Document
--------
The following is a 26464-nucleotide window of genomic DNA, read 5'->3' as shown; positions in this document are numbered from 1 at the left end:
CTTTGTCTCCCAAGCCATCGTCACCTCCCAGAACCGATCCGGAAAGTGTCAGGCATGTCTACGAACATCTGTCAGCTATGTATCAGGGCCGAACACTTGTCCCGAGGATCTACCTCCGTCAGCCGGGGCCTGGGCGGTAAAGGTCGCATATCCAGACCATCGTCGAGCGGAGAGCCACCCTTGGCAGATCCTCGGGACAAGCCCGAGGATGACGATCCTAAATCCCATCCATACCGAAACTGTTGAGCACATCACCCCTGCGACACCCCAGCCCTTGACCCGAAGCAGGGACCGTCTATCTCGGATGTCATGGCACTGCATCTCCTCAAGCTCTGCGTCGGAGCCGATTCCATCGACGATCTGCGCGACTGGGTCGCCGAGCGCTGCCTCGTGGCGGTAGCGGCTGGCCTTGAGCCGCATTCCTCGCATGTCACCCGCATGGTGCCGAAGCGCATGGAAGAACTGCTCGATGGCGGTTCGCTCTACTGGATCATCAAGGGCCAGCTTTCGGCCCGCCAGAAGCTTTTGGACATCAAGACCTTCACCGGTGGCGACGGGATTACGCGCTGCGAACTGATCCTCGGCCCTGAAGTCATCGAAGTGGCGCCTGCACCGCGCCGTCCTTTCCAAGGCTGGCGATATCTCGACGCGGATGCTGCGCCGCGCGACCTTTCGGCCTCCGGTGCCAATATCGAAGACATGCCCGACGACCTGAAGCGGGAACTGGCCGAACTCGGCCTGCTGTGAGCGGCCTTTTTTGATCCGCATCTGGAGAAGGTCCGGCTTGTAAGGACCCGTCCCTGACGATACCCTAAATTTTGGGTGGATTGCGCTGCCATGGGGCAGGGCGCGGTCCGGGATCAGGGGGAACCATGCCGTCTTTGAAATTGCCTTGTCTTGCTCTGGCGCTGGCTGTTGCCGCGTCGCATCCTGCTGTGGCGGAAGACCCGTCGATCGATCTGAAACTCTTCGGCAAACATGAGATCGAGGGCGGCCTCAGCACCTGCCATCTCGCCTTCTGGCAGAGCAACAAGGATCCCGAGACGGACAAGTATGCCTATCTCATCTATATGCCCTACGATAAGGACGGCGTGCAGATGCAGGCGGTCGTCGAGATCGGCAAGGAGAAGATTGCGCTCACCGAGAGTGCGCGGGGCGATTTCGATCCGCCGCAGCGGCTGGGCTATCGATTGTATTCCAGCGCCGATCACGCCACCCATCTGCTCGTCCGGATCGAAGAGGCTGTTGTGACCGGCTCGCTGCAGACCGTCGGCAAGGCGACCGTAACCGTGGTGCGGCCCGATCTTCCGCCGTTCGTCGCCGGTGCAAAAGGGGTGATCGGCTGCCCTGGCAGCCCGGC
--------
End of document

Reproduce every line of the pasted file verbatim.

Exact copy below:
The following is a 26464-nucleotide window of genomic DNA, read 5'->3' as shown; positions in this document are numbered from 1 at the left end:
CTTTGTCTCCCAAGCCATCGTCACCTCCCAGAACCGATCCGGAAAGTGTCAGGCATGTCTACGAACATCTGTCAGCTATGTATCAGGGCCGAACACTTGTCCCGAGGATCTACCTCCGTCAGCCGGGGCCTGGGCGGTAAAGGTCGCATATCCAGACCATCGTCGAGCGGAGAGCCACCCTTGGCAGATCCTCGGGACAAGCCCGAGGATGACGATCCTAAATCCCATCCATACCGAAACTGTTGAGCACATCACCCCTGCGACACCCCAGCCCTTGACCCGAAGCAGGGACCGTCTATCTCGGATGTCATGGCACTGCATCTCCTCAAGCTCTGCGTCGGAGCCGATTCCATCGACGATCTGCGCGACTGGGTCGCCGAGCGCTGCCTCGTGGCGGTAGCGGCTGGCCTTGAGCCGCATTCCTCGCATGTCACCCGCATGGTGCCGAAGCGCATGGAAGAACTGCTCGATGGCGGTTCGCTCTACTGGATCATCAAGGGCCAGCTTTCGGCCCGCCAGAAGCTTTTGGACATCAAGACCTTCACCGGTGGCGACGGGATTACGCGCTGCGAACTGATCCTCGGCCCTGAAGTCATCGAAGTGGCGCCTGCACCGCGCCGTCCTTTCCAAGGCTGGCGATATCTCGACGCGGATGCTGCGCCGCGCGACCTTTCGGCCTCCGGTGCCAATATCGAAGACATGCCCGACGACCTGAAGCGGGAACTGGCCGAACTCGGCCTGCTGTGAGCGGCCTTTTTTGATCCGCATCTGGAGAAGGTCCGGCTTGTAAGGACCCGTCCCTGACGATACCCTAAATTTTGGGTGGATTGCGCTGCCATGGGGCAGGGCGCGGTCCGGGATCAGGGGGAACCATGCCGTCTTTGAAATTGCCTTGTCTTGCTCTGGCGCTGGCTGTTGCCGCGTCGCATCCTGCTGTGGCGGAAGACCCGTCGATCGATCTGAAACTCTTCGGCAAACATGAGATCGAGGGCGGCCTCAGCACCTGCCATCTCGCCTTCTGGCAGAGCAACAAGGATCCCGAGACGGACAAGTATGCCTATCTCATCTATATGCCCTACGATAAGGACGGCGTGCAGATGCAGGCGGTCGTCGAGATCGGCAAGGAGAAGATTGCGCTCACCGAGAGTGCGCGGGGCGATTTCGATCCGCCGCAGCGGCTGGGCTATCGATTGTATTCCAGCGCCGATCACGCCACCCATCTGCTCGTCCGGATCGAAGAGGCTGTTGTGACCGGCTCGCTGCAGACCGTCGGCAAGGCGACCGTAACCGTGGTGCGGCCCGATCTTCCGCCGTTCGTCGCCGGTGCAAAAGGGGTGATCGGCTGCCCTGGCAGCCCGGC